Big blocks of unstructured time are not my friend. At least, that’s true when I need to get things done.
I’ve been thinking about this a lot, lately, looking back at the last three years at this job, thinking about all the things I started and have not been able to finish. I also inevitably end up thinking about all those times when I started things as a kid, but never followed through. Those big blocks of time that I thought were my friend… they weren’t. They didn’t help. If anything, they actually made it harder to finish what I started.
Of course, when I need to rest and relax and just “let it flow”, then having a big block of open/free time is my best friend in the world. There are plenty of those times in my life, and I haven’t always done a good job of taking that time for myself.
The end result has been a lot of frustration and anxiety – which then sends me back into the “zone” where I feel safe and untroubled by the screw-ups in my life.
I just need a balance, is all.
I also need to be aware of what it is I am trying to accomplish, at any given point in time. Like an important project at work. Or chores around the house. I need to have both aspects of my life — structured, focused periods of time when I am getting a lot done… and open/free time to just let things mellow out. The problems start to happen when I should have structured focused time, but I am really “zoning out” and “going with the flow”. That’s when I get myself in trouble. Likewise, I get into a jam, when I really need open/free time, but I’ve scheduled myself to have lots of structure and focus.
I need to make room for both in my life. It’s not healthy to have only one or the other. They both feed each other, like pistons in a combustion engine, pushing me forward by their back-and-forth motion. When one part of that combination doesn’t get its due, then all hell breaks loose. But when I can alternate and oscillate between one type of experience and the other, and I can let myself just do that in balance, things go well.
It’s funny — looking at my life up to this point, I can see how all that go-go-go has gotten me ahead in life. My ability to keep up a blistering pace has put me ahead of my peers, time and again, and it’s paid off in the past, in terms of money and position and prestige. After ten years of doing that, though, without ample rest, relaxation and rejuvenation, I totally got fried. Burned out. I kept pushing myself, but then I pushed too hard, and I got hurt. Again. The time when I fell in 2004, I was so far beyond burned-out in my job, it wasn’t funny. And the other times when I have fallen or gotten concussed — car accidents, falls, even the assaults — were when I was pushing myself and not using good judgment. I didn’t exactly bring it on myself. But my choices and actions did not help me at all.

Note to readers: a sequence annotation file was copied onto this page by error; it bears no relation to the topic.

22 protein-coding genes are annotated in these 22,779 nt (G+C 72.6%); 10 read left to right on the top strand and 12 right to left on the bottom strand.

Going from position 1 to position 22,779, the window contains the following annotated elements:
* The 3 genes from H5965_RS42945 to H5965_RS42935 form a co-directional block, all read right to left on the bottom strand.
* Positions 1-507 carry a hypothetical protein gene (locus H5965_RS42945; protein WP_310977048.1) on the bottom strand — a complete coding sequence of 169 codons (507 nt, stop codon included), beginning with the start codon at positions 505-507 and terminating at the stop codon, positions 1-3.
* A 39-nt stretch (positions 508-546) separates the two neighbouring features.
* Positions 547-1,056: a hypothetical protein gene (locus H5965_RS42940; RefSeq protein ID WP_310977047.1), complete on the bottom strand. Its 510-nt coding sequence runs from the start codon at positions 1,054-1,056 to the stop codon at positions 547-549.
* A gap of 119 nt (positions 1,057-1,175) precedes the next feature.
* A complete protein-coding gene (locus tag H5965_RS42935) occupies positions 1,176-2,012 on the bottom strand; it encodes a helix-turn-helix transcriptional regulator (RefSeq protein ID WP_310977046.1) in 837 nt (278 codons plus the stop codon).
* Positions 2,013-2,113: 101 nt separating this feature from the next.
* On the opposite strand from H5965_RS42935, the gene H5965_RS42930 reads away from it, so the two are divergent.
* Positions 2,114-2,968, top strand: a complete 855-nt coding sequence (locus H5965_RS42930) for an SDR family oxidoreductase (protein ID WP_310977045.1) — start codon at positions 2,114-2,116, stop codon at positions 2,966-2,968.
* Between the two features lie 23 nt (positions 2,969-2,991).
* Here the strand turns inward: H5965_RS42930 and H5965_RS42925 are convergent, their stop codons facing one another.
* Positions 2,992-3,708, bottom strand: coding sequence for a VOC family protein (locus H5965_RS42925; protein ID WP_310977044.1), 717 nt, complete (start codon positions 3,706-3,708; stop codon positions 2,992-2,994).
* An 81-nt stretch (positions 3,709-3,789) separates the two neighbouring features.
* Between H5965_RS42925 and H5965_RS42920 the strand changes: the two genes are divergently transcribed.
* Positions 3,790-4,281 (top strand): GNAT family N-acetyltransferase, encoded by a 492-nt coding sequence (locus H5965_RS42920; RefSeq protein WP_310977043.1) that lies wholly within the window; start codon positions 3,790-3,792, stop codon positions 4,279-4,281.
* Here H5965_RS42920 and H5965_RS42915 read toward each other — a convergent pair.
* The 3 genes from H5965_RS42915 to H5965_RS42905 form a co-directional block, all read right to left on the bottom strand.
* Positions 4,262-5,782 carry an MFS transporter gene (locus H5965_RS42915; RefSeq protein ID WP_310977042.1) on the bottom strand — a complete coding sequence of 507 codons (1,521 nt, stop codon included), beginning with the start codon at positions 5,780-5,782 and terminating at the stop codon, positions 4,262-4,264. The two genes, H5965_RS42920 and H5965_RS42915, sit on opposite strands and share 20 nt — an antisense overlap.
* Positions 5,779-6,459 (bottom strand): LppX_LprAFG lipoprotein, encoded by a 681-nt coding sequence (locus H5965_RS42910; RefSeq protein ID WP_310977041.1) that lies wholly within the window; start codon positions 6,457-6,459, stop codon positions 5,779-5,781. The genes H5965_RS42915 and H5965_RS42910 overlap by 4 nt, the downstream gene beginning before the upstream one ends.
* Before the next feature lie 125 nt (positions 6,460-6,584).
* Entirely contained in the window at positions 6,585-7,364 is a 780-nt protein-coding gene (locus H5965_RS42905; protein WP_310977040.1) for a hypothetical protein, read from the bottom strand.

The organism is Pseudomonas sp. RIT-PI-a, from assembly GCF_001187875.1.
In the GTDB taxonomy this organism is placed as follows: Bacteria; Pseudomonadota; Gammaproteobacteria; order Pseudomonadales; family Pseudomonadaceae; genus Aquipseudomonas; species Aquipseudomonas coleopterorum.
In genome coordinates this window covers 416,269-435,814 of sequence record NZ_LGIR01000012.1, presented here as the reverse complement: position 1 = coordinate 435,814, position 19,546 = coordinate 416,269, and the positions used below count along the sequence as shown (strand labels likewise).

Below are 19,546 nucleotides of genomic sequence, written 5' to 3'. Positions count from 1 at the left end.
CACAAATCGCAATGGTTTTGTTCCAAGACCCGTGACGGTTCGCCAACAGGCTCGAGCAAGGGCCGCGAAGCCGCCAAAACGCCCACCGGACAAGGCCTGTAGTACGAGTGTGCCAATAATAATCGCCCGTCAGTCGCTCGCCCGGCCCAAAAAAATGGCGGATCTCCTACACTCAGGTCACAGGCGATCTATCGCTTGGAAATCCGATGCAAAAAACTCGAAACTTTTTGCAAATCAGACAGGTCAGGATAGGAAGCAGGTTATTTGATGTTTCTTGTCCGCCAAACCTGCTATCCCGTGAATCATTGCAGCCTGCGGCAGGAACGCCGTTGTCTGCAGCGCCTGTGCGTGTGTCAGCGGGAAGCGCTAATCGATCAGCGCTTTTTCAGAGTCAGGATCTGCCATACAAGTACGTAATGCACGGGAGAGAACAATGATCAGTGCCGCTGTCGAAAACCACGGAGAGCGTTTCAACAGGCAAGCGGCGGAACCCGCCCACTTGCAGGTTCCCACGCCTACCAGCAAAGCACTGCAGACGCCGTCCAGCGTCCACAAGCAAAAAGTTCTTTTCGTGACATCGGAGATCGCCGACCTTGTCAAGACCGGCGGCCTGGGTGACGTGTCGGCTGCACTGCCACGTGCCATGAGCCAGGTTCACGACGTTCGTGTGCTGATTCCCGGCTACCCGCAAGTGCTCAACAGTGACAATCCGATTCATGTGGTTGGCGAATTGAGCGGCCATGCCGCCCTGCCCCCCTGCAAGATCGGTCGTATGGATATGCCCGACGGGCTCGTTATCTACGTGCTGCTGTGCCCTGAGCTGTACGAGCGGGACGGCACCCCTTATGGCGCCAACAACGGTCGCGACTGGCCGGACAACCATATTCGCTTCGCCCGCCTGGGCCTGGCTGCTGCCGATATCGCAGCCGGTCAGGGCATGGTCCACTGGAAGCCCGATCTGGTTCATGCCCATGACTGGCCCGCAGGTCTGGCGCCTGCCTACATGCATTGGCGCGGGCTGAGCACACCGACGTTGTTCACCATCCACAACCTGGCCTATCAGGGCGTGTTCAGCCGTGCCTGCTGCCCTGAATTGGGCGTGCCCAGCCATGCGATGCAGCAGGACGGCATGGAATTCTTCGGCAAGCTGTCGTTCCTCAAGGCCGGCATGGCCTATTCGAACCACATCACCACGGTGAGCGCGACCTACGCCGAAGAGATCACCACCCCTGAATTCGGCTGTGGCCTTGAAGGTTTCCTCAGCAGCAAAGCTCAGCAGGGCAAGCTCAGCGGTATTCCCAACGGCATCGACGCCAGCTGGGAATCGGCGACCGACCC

If anything, they put me in danger.
But I was all into the go-go-go, caught up in that excitement, in the “zone” along with everyone around me — totally sucked into the mesmerizing fantasmagorical space of imagined productivity and happiness.
Emphasis on sucked.
Now it’s all different, of course. Fatigue takes it out of me, and I rapidly find out what’s not working for me in various situations, when I’m pushing too hard. Everyone around me finds out, too. The saving grace of all this is that now I know better, in my mind, and I have come up with coping mechanisms and adaptations to handle things as they come.
I’d better come up with coping mechanisms and adaptations. The price is too high, if I don’t.
One of the massive adaptations that’s developed with me, lately, is realizing that “the zone” is not my friend. It’s a drug. It’s a temptation. It’s a trap. For as long as I can remember, I’ve considered “the zone” my friend — a safe, comfortable place where I can shut the rest of the world out and just get some work done. Hours upon hours can go by, with me focused on one thing and one thing only. And when I’m done, I feel like I’ve really made progress.